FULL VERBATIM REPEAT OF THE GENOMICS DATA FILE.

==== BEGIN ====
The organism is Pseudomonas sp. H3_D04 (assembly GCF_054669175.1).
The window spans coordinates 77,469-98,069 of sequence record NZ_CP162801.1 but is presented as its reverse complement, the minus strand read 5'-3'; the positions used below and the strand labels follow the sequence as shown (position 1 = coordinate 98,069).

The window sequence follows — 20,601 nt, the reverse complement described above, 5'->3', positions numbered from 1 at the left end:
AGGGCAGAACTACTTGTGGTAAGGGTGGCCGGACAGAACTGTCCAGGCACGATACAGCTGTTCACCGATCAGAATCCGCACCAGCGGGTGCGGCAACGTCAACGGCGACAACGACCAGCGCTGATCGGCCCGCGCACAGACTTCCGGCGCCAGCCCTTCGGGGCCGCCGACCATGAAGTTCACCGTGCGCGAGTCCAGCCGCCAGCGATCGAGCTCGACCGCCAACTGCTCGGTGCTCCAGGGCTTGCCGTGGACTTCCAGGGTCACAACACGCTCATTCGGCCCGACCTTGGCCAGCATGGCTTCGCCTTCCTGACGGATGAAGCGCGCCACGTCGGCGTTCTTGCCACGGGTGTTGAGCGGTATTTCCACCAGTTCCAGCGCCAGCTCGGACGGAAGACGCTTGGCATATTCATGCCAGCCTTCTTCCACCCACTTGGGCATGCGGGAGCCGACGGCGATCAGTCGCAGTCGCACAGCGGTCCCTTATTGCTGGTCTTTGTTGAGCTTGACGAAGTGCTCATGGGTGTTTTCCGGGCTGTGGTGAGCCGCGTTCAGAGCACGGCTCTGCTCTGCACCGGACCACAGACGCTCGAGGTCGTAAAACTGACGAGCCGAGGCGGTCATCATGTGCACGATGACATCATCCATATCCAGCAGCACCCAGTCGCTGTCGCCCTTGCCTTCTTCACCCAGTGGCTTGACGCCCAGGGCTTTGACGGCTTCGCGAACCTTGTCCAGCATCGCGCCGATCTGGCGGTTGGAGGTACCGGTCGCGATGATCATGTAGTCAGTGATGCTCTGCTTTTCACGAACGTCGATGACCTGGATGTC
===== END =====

The organism is Pseudomonas sp. H3_D04 (assembly GCF_054669175.1).
The window spans coordinates 77,469-98,069 of sequence record NZ_CP162801.1 but is presented as its reverse complement, the minus strand read 5'-3'; the positions used below and the strand labels follow the sequence as shown (position 1 = coordinate 98,069).

The window sequence follows — 20,601 nt, the reverse complement described above, 5'->3', positions numbered from 1 at the left end:
AGGGCAGAACTACTTGTGGTAAGGGTGGCCGGACAGAACTGTCCAGGCACGATACAGCTGTTCACCGATCAGAATCCGCACCAGCGGGTGCGGCAACGTCAACGGCGACAACGACCAGCGCTGATCGGCCCGCGCACAGACTTCCGGCGCCAGCCCTTCGGGGCCGCCGACCATGAAGTTCACCGTGCGCGAGTCCAGCCGCCAGCGATCGAGCTCGACCGCCAACTGCTCGGTGCTCCAGGGCTTGCCGTGGACTTCCAGGGTCACAACACGCTCATTCGGCCCGACCTTGGCCAGCATGGCTTCGCCTTCCTGACGGATGAAGCGCGCCACGTCGGCGTTCTTGCCACGGGTGTTGAGCGGTATTTCCACCAGTTCCAGCGCCAGCTCGGACGGAAGACGCTTGGCATATTCATGCCAGCCTTCTTCCACCCACTTGGGCATGCGGGAGCCGACGGCGATCAGTCGCAGTCGCACAGCGGTCCCTTATTGCTGGTCTTTGTTGAGCTTGACGAAGTGCTCATGGGTGTTTTCCGGGCTGTGGTGAGCCGCGTTCAGAGCACGGCTCTGCTCTGCACCGGACCACAGACGCTCGAGGTCGTAAAACTGACGAGCCGAGGCGGTCATCATGTGCACGATGACATCATCCATATCCAGCAGCACCCAGTCGCTGTCGCCCTTGCCTTCTTCACCCAGTGGCTTGACGCCCAGGGCTTTGACGGCTTCGCGAACCTTGTCCAGCATCGCGCCGATCTGGCGGTTGGAGGTACCGGTCGCGATGATCATGTAGTCAGTGATGCTCTGCTTTTCACGAACGTCGATGACCTGGATGTC